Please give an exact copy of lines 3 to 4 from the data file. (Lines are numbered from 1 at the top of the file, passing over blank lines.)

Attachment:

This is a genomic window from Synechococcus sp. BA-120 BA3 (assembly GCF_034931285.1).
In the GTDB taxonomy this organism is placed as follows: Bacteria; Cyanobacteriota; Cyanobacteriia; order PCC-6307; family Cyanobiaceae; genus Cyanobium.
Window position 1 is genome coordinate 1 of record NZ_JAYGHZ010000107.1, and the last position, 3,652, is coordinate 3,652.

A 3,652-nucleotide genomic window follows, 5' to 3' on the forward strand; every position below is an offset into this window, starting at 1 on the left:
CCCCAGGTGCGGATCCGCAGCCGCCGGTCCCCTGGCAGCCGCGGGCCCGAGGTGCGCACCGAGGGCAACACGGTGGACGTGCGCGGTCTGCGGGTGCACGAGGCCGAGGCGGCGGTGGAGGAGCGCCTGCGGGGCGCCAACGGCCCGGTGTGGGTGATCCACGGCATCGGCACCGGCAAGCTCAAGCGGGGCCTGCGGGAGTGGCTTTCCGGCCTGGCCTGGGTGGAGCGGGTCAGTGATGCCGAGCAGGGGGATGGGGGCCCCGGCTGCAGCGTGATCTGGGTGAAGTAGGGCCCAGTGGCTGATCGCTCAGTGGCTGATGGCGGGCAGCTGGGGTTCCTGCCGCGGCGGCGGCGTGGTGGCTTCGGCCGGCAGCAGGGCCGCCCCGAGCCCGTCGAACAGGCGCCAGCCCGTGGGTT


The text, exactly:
Window position 1 is genome coordinate 1 of record NZ_JAYGHZ010000107.1, and the last position, 3,652, is coordinate 3,652.

A 3,652-nucleotide genomic window follows, 5' to 3' on the forward strand; every position below is an offset into this window, starting at 1 on the left: